Award Winning Novelists Shares How Community College Changed Her Life
By Thania Requeno
Montgomery College Germantown welcomed Reyna Grande, a novelist whose award winning books described, shared her experiences as an undocumented immigrant in the United States. However, Grande also detailed how her community college experiences transformed her life as much as immigrating to the United States.
Ms. Grande addressed the Frank Islam Athenaeum Symposia. She has received numerous awards and recognitions including the Latino Book Award, American Book Reward, and One Maryland, One Book.
The Maryland Humanities Council collaborated with MC Germantown Library to host the October 1 event. The event was held in Globe Hall and was well packed with MC English students, sociology students, and even local high school students from Seneca Valley. Grande’s memoir, A Distance Between Us, was chosen for 2014 One Maryland One Book.
The event held a question and answer segment as well as a book signing for her memoir.
Montgomery College is well known for its diverse population. Many students at MC can relate to Reyna Grande’s experience “feeling marginalized” entering an entirely new nation and culture.
Grande was two years old when her father left to the United States for the American dream. Two years later, her mother left as well. “When my parents left, I felt they left because they did not love me or want me,” Grande said. “I didn’t know [as a child] about the economy in Mexico, or the devaluing of the peso or the lack of work opportunities.”
At the age of 10, she crossed the southern border, undocumented. “I didn’t know a single word of English when I arrived,” says Grande. She was reunited with her parents, but did not yet acknowledge the unconscious trauma the separation from immigration had left as a child.
She started her education in California in fifth grade. She shared she was seated in a corner of her classroom to watch and listen to her teacher and classmates. “My classmates, also, had black hair and brown eyes, but they spoke a language I did not speak,” expressed Grande.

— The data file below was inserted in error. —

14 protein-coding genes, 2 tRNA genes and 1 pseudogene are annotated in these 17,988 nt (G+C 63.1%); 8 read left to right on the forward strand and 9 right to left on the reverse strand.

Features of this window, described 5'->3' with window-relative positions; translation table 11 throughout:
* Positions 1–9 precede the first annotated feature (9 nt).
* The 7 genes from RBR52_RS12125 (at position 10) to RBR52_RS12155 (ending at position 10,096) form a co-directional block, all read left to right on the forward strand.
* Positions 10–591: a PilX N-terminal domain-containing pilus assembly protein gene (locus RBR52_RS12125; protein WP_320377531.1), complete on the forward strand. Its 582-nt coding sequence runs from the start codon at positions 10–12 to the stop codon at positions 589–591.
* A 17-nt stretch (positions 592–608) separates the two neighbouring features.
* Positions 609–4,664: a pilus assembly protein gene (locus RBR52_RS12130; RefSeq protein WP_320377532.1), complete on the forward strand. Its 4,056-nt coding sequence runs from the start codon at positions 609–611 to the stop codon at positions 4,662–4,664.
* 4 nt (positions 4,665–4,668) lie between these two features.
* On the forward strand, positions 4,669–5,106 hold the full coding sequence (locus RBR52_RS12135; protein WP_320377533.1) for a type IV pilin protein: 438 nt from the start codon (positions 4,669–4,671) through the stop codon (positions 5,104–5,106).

Grande learned English in sixth grade and continued her education. She expected to become a painter. However, her life changed when she started Pasadena City Community College. Her experience with her creative writing professor motivated her to become a writer.
“I am proud of being a product of a community college,” Grande expressed, “they were two of the best years of my life.”
Grande’s father was arrested right before her eyes while she was attending community college. She still had to do homework, go to school, and pay attention in class while feeling “helpless, vulnerable, and lonely.”
Her creative writing professor opened her home to Grande after her father was arrested. Although she “never thought herself as a writer,” she earned a degree in creative writing and film and video from the University of California, Santa Cruz.
Grande shared that after writing her memoir, she was “a completely new person.” She was able to confront the fear that her “father would never return to her.” She knew she could no longer “hide behind the truth”.
Writing her memoir gave Grande the liberty to break down her fears and heal the pain trauma had left in her heart due to her immigration experience.
Grande asserted she “would be stuck in the cycle of poverty if she would never have come to the United States.”
She is currently putting one of her cousins through high school and another through beauty school because she “knows the difference education makes.”
MC Germantown Library did great hosting such a talented writer, Reyna Grande, at our campus to motivate our students of different backgrounds and come ups.
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